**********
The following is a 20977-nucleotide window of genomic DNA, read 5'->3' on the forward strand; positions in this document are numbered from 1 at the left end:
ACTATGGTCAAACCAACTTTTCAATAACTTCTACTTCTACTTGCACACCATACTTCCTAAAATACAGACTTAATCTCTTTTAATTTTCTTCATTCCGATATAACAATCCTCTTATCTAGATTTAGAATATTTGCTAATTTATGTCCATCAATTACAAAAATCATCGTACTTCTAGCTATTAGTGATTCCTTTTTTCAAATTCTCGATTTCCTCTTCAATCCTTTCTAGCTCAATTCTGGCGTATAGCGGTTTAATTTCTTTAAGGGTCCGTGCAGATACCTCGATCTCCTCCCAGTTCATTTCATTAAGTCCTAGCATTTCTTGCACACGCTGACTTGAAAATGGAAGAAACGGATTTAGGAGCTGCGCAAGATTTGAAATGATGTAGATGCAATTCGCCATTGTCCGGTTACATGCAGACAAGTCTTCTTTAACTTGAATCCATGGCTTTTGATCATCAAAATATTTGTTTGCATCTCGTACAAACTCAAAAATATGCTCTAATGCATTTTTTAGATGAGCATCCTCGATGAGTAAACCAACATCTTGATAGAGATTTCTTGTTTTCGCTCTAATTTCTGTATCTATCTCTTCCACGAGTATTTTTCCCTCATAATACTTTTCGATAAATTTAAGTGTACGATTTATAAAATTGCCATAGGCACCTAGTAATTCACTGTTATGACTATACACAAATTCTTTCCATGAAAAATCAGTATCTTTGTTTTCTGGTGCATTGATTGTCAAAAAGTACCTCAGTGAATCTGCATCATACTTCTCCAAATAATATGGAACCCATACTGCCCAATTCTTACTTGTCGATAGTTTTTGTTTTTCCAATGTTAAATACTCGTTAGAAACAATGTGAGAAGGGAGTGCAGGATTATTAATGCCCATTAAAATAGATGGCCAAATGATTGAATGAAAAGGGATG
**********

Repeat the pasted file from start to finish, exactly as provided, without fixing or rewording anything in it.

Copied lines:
The following is a 20977-nucleotide window of genomic DNA, read 5'->3' on the forward strand; positions in this document are numbered from 1 at the left end:
ACTATGGTCAAACCAACTTTTCAATAACTTCTACTTCTACTTGCACACCATACTTCCTAAAATACAGACTTAATCTCTTTTAATTTTCTTCATTCCGATATAACAATCCTCTTATCTAGATTTAGAATATTTGCTAATTTATGTCCATCAATTACAAAAATCATCGTACTTCTAGCTATTAGTGATTCCTTTTTTCAAATTCTCGATTTCCTCTTCAATCCTTTCTAGCTCAATTCTGGCGTATAGCGGTTTAATTTCTTTAAGGGTCCGTGCAGATACCTCGATCTCCTCCCAGTTCATTTCATTAAGTCCTAGCATTTCTTGCACACGCTGACTTGAAAATGGAAGAAACGGATTTAGGAGCTGCGCAAGATTTGAAATGATGTAGATGCAATTCGCCATTGTCCGGTTACATGCAGACAAGTCTTCTTTAACTTGAATCCATGGCTTTTGATCATCAAAATATTTGTTTGCATCTCGTACAAACTCAAAAATATGCTCTAATGCATTTTTTAGATGAGCATCCTCGATGAGTAAACCAACATCTTGATAGAGATTTCTTGTTTTCGCTCTAATTTCTGTATCTATCTCTTCCACGAGTATTTTTCCCTCATAATACTTTTCGATAAATTTAAGTGTACGATTTATAAAATTGCCATAGGCACCTAGTAATTCACTGTTATGACTATACACAAATTCTTTCCATGAAAAATCAGTATCTTTGTTTTCTGGTGCATTGATTGTCAAAAAGTACCTCAGTGAATCTGCATCATACTTCTCCAAATAATATGGAACCCATACTGCCCAATTCTTACTTGTCGATAGTTTTTGTTTTTCCAATGTTAAATACTCGTTAGAAACAATGTGAGAAGGGAGTGCAGGATTATTAATGCCCATTAAAATAGATGGCCAAATGATTGAATGAAAAGGGATG